NEW YORK — A federal judge has ordered New York City police to stop making trespass stops outside certain privately owned buildings in the Bronx without reasonable suspicion.
Manhattan Judge Shira Scheindlin made the ruling Tuesday as an interim order before a trial on a lawsuit filed against the city.
The judge said it is not enough for a police officer to have a nonspecific suspicion or hunch about a person to perform a stop and frisk.
The case is one of three lawsuits challenging the police department’s stop-and-frisk practices.
The case on which Judge Scheindlin ruled is the narrowest of the three. It deals with legal issues raised after the city first adopted a stop-and-frisk law in 1964.
The city did not comment immediately.
Boy Scouts must release decades of files of sex abuse
LOS ANGELES — The Boy Scouts of America must release two decades of files detailing sexual abuse allegations after the California Supreme Court refused the organization’s bid to keep the records confidential.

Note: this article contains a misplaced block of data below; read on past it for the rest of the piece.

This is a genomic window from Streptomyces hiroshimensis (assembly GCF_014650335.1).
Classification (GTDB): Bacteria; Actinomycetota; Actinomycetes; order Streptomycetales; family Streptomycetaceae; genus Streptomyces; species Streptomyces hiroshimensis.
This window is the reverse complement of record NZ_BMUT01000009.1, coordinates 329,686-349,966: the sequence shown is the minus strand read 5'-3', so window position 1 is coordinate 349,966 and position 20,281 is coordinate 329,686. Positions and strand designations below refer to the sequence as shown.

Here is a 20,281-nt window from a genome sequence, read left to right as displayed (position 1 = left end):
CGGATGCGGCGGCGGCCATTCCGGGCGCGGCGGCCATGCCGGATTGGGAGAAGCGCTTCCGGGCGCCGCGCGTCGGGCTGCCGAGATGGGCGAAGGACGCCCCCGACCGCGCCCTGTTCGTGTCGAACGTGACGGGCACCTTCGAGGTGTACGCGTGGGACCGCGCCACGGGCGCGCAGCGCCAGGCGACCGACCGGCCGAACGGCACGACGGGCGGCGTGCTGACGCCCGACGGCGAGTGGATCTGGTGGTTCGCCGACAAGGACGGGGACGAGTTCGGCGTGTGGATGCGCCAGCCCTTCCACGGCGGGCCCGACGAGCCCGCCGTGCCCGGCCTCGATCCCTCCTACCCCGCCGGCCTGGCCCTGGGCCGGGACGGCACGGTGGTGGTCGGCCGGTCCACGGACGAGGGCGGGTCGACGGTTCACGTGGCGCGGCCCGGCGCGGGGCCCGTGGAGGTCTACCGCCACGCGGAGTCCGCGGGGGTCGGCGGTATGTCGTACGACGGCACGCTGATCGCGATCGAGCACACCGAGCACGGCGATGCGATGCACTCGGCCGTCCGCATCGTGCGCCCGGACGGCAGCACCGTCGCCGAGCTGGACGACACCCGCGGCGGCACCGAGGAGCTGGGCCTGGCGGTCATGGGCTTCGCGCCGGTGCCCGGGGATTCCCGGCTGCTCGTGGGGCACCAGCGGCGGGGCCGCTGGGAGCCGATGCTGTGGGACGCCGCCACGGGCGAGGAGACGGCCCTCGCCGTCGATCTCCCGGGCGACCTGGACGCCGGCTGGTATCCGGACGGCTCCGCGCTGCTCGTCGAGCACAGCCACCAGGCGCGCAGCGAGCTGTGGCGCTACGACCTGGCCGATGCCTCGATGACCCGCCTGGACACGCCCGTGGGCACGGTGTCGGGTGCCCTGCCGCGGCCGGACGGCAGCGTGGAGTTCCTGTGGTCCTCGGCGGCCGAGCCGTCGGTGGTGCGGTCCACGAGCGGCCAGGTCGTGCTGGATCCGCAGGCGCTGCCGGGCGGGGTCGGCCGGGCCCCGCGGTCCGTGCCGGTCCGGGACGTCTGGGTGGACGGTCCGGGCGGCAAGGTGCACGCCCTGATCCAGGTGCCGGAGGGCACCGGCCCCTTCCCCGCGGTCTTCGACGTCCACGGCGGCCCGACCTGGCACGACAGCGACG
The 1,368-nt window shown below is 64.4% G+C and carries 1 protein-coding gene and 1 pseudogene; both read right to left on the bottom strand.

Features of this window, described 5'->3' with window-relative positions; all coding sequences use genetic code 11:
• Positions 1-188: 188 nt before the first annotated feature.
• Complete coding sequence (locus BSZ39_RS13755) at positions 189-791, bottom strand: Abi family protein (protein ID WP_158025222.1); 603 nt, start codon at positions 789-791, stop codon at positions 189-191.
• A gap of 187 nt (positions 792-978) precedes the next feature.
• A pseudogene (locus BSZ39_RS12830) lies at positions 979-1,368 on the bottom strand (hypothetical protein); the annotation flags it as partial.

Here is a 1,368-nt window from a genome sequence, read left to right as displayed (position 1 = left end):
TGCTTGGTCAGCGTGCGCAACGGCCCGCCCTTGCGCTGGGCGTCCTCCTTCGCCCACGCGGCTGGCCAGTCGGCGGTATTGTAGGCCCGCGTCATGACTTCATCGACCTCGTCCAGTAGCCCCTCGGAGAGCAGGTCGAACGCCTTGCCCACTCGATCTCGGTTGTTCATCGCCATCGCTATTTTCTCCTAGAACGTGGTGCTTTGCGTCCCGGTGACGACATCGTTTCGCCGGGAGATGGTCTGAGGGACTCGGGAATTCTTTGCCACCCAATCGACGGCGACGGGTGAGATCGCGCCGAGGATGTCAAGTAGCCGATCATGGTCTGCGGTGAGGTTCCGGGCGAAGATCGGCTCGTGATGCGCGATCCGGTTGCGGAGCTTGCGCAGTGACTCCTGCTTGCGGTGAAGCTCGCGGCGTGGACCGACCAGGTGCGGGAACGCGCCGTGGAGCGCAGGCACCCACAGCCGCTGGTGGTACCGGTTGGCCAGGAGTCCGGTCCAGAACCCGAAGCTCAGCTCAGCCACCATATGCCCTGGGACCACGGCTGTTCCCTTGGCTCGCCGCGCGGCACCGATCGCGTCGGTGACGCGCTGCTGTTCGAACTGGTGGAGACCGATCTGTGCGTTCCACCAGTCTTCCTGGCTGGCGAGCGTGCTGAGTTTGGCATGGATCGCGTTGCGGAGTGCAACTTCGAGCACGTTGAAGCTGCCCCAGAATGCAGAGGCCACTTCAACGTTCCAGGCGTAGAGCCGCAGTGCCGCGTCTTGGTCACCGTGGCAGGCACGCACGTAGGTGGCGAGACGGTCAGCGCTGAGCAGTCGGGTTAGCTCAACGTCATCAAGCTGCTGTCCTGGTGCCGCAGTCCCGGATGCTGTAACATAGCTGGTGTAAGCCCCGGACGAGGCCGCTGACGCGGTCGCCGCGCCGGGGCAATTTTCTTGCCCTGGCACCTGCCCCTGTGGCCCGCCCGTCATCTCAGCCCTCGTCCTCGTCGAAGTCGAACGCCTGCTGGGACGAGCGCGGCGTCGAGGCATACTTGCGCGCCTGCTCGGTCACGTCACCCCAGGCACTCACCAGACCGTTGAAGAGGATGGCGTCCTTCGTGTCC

The decision was made after a Santa Barbara County court ruled last year that the files must be turned over to lawyers representing a former Scout who claims a leader molested him in 2007, when he was 13. That leader later was convicted of felony child endangerment.
The former Scout’s lawsuit claims the files, which date to 1991, will expose a “culture of hidden sexual abuse” that the Scouts concealed.
The Boy Scouts of America has denied the allegations and argued that the files should remain confidential to protect the privacy of child victims and of people who were wrongly accused.
“The BSA will comply fully with the order, but maintains that the files are not relevant to this suit” and won’t be made public unless used as evidence in the case, spokesman Deron Smith told the Los Angeles Times.
It’s not clear how soon the files will become public. The documents are covered by a judge’s protective order and can’t be revealed until they become part of the open court record in the former Scout’s lawsuit.
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